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Working With Google Scholar -- And More Approved Cloaking

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Leigh Dodds provides a great rundown in his Google Scholar piece about one aggregator's experience in getting content prepared for entry into the new Google Scholar service.

My favorite part was this:

The second issue was to ensure that the crawler got the full text so they could work their on the full content rather than just the titles and abstracts. A bit of sleight-of-hand at our end ensured that the crawler got what it needed but with the URLs in the Google index being a suitable entry point for an end user.

That sleight-of-hand is almost certainly cloaking, showing an end user something different than what the crawler saw. Cloaking, of course, is against Google's published policies for webmasters.

As I've covered before in the situations of cloaking allowed at Google for NPR and Google Scholar, this type of cloaking is helpful to searchers. It's good cloaking. I have to stress, Dodds and the other Google Scholar participants are doing nothing wrong. They are working directly with Google, with Google's full approval, in a way that Google rightly feels will help searchers.

Nevertheless, Google's failure to update its policy continues to make it sound hypocritical. Telling general web publishers not to cloak, then having your Google Scholar participants talk about "sleight-of-hand" is a mixed message.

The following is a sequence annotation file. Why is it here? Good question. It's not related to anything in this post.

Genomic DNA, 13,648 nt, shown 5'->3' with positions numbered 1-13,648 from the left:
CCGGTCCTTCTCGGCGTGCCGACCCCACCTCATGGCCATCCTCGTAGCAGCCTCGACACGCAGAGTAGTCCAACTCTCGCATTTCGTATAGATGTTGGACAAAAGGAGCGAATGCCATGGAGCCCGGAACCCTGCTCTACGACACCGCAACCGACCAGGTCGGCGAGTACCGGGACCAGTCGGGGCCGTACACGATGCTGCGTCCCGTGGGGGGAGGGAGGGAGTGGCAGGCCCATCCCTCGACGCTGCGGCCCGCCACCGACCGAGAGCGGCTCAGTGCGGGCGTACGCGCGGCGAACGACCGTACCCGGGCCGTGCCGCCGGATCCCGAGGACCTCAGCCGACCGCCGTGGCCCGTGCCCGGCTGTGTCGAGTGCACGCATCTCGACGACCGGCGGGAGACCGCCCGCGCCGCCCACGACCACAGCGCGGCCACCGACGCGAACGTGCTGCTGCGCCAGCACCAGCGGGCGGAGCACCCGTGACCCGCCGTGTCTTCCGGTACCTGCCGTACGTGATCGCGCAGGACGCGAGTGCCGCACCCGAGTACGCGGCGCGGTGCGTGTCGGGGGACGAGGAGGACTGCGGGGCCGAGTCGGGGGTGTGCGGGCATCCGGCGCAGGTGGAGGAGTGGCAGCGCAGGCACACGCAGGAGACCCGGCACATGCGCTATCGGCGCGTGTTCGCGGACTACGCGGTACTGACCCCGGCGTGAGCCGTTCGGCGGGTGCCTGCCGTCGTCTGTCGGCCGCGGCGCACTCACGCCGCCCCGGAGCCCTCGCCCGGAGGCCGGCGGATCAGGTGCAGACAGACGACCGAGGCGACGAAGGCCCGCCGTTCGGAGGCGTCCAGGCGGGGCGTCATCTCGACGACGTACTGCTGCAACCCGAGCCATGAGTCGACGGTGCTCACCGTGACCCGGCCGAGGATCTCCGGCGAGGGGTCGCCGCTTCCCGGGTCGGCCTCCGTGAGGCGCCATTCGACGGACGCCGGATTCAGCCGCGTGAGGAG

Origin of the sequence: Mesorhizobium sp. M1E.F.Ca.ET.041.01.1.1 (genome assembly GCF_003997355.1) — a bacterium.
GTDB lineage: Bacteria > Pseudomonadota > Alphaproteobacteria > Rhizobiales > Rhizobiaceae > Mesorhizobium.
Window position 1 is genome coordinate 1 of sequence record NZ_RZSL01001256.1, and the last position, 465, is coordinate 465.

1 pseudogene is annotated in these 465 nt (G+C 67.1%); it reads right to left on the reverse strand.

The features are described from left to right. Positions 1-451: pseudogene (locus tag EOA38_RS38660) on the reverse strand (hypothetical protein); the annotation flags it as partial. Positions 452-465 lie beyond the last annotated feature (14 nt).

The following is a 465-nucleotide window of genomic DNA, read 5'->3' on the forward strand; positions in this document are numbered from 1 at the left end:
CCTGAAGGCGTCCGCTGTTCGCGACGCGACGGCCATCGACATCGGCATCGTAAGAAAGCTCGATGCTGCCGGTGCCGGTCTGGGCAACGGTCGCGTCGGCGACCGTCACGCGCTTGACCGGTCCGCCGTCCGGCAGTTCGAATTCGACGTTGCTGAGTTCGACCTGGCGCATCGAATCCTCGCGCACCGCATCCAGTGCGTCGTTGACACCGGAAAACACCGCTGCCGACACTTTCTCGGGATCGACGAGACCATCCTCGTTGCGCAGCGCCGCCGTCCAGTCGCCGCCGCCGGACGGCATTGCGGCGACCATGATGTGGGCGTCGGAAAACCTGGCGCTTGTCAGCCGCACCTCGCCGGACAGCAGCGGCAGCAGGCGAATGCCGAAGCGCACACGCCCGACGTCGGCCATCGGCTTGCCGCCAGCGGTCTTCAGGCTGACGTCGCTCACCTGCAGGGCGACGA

As I blogged earlier, it's long overdue for Google's policy on cloaking to be updated, to eliminate this mixed message. Simple changes like shown in bold below would be enough:

The term "cloaking" is used to describe a website that returns altered webpages to search engines crawling the site without permission. In other words, the webserver is programmed to return different content to Google than it returns to regular users, usually in an attempt to distort search engine rankings. This can mislead users about what they'll find when they click on a search result. To preserve the accuracy and quality of our search results, Google may permanently ban from our index any sites or site authors that engage in cloaking without our permission, if we feel it is harmful to our search rankings.

If you're a Search Engine Watch member, Google & The Approved Cloaking Problem takes an even longer look at the issue, not just about the needed definition change, but also the fact that general web publishers are long-overdue for some of the special assistances being given to merchants, book and scholarly publishers by Google.

FYI, I came across the Dodds article via the new On Google Scholar blog, a nice resource for those wanting to track things about the new service.


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